Jacquelyn Mitchard’s The Good Son is the story of Thea, a mother whose son served two years in prison for killing the woman he loved. After he is released, Thea is driving him home when a snowstorm hits and makes it impossible to see the streets. Thea stops at a Target store to buy matching clothes for her son. After two years in prison, his shoulders are broader, his feet bigger, and she buys him new jeans, a sweatshirt, boots, and a parka. They throw away the prison clothes. They stop for a meal, pizza and a coke, but Stefan throws up. He had eaten too quickly. Back on the way, they book a room in a seedy motel for the night. But at night Stefan comes into his mother’s room and says he wants to go home. Now! Mother loves this only child, her son, so much that she does what he wants.
At home there are protesters from SAY, the group that keeps saying Belinda’s name. Jill, Belinda’s mother, knows Stefan will be released tonight. Jill is everywhere. And at their house. Author Mitchard provides the backstory of the mother’s childhood when her father moved to Wisconsin from Greece. It’s a story of hard work and determination and has impressed Thea. She’s a college professor and teaches Women of Obsession, but wants to take a leave of absence for a while.
A hooded figure follows a mother and shakes her finger. Who is this person and how does he know where he works and lives? Stefan thinks a lot about Belinda, how they did things together and how he became addicted to drugs after trying them just once. Would Stefan always be defined by that one thing he did to Belinda, Thea wonders? Stefan explains how criminals do evil out of boredom because they are bored. You have to make it exciting to do good things, he thinks.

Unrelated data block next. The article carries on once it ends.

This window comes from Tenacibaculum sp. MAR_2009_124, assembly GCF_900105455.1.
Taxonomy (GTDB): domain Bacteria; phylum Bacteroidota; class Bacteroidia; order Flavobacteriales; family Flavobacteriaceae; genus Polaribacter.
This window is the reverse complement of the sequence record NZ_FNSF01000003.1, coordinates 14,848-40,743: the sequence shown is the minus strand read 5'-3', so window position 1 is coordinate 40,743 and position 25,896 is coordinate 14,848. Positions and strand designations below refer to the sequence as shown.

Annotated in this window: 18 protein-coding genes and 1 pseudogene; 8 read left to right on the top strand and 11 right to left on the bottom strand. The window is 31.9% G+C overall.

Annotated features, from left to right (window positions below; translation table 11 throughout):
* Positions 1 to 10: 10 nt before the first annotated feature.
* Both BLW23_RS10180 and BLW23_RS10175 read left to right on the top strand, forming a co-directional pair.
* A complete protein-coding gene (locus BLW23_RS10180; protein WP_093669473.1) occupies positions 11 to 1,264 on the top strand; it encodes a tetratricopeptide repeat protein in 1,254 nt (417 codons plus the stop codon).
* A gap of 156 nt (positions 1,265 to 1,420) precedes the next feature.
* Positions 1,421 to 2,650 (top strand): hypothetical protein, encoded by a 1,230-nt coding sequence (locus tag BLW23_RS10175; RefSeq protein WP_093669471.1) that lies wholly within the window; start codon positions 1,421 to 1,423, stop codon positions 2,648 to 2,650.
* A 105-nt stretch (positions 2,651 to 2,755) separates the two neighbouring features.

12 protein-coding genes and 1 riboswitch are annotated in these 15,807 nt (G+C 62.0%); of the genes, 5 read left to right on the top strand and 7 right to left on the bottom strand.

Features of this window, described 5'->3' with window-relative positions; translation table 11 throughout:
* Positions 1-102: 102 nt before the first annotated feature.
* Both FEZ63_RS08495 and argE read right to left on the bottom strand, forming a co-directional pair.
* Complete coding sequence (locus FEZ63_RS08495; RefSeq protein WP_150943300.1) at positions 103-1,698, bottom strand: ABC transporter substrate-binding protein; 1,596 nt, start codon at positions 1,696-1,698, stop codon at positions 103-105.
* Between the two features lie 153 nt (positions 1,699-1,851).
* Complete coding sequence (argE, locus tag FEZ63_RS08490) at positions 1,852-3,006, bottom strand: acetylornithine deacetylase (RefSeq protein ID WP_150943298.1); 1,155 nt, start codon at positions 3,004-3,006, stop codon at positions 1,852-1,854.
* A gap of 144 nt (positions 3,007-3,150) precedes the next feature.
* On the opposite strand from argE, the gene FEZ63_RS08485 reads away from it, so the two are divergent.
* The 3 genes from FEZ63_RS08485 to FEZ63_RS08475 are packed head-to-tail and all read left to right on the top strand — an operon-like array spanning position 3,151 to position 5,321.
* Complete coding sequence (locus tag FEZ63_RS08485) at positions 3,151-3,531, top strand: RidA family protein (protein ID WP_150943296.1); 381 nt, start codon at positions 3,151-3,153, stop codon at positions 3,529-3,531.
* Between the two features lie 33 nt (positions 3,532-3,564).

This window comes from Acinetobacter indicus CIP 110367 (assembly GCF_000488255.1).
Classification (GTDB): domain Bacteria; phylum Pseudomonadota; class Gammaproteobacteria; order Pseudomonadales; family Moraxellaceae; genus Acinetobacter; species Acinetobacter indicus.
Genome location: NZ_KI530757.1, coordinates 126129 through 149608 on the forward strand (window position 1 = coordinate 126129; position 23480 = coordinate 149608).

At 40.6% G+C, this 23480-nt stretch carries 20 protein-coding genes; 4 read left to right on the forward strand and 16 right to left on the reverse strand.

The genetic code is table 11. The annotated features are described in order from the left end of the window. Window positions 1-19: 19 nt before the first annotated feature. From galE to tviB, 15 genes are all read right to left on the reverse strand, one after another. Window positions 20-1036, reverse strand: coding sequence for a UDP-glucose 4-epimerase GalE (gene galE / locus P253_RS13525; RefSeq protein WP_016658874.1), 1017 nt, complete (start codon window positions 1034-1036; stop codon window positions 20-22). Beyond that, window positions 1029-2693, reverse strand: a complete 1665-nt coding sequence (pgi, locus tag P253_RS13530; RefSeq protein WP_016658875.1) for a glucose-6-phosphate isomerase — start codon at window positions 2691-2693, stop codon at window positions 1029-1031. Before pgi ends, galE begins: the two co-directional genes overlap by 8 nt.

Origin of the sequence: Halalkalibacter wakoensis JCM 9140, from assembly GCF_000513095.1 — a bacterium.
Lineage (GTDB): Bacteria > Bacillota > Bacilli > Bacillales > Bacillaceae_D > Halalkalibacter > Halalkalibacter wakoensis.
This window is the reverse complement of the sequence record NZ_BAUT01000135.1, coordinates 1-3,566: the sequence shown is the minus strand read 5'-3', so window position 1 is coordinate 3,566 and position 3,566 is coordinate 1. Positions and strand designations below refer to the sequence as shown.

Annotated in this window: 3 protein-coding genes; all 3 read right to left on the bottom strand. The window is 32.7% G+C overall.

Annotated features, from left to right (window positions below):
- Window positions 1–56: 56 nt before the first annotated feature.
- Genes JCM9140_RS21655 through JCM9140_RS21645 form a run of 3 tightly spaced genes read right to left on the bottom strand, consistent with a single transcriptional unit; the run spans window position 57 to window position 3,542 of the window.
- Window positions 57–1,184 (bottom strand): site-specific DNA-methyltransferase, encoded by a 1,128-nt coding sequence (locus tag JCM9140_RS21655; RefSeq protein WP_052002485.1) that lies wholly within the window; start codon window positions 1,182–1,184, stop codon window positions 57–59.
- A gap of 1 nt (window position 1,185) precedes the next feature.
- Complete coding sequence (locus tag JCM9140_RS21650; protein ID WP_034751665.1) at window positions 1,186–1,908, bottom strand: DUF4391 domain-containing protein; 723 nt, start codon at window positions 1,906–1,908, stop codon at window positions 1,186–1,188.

Stefan gets a job at a lumberyard and makes friends. But he gets hit in the eye by a nail in a board while arguing with a younger man who used to know Belinda. The surgeon saves the eye, but Stefan is now unemployed. With an old friend, Will, he goes to the cinema, plays pool and listens to music. Things seem to be back to normal, but Thea knows it will take time.
Stefan is interested in plants and landscapes, represents surroundings and can design and maintain landscapes. He meets a woman named Luck and she helps him in business. He has an idea how to help himself. He has to express remorse and tells the story of a woman who died in the snow because nobody was looking for the missing girl. A foundation is formed in her name, and a house is called The Alice Hodge Safe Home, receiving money for Stefan’s healing project. Thea doesn’t want to take part in this. For him, being a mother means knowing everything or knowing nothing?